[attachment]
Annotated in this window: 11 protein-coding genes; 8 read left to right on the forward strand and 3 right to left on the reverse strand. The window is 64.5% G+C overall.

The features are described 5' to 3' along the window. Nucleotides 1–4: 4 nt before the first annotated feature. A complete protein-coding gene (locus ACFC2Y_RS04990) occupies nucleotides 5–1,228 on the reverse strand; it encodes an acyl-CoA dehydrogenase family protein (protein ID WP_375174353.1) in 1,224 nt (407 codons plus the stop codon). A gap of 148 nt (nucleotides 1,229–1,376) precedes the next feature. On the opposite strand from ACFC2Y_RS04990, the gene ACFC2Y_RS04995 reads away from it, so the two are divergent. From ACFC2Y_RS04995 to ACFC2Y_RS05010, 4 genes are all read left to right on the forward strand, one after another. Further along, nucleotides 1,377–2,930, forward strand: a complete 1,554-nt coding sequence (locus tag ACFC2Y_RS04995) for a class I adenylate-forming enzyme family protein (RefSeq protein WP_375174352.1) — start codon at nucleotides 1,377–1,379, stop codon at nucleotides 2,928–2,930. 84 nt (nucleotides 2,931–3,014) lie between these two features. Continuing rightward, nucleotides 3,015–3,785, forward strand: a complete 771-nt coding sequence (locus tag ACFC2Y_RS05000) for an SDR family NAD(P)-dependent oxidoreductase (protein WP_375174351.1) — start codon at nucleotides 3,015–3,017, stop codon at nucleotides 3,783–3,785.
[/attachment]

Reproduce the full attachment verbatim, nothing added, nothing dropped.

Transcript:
Annotated in this window: 11 protein-coding genes; 8 read left to right on the forward strand and 3 right to left on the reverse strand. The window is 64.5% G+C overall.

The features are described 5' to 3' along the window. Nucleotides 1–4: 4 nt before the first annotated feature. A complete protein-coding gene (locus ACFC2Y_RS04990) occupies nucleotides 5–1,228 on the reverse strand; it encodes an acyl-CoA dehydrogenase family protein (protein ID WP_375174353.1) in 1,224 nt (407 codons plus the stop codon). A gap of 148 nt (nucleotides 1,229–1,376) precedes the next feature. On the opposite strand from ACFC2Y_RS04990, the gene ACFC2Y_RS04995 reads away from it, so the two are divergent. From ACFC2Y_RS04995 to ACFC2Y_RS05010, 4 genes are all read left to right on the forward strand, one after another. Further along, nucleotides 1,377–2,930, forward strand: a complete 1,554-nt coding sequence (locus tag ACFC2Y_RS04995) for a class I adenylate-forming enzyme family protein (RefSeq protein WP_375174352.1) — start codon at nucleotides 1,377–1,379, stop codon at nucleotides 2,928–2,930. 84 nt (nucleotides 2,931–3,014) lie between these two features. Continuing rightward, nucleotides 3,015–3,785, forward strand: a complete 771-nt coding sequence (locus tag ACFC2Y_RS05000) for an SDR family NAD(P)-dependent oxidoreductase (protein WP_375174351.1) — start codon at nucleotides 3,015–3,017, stop codon at nucleotides 3,783–3,785.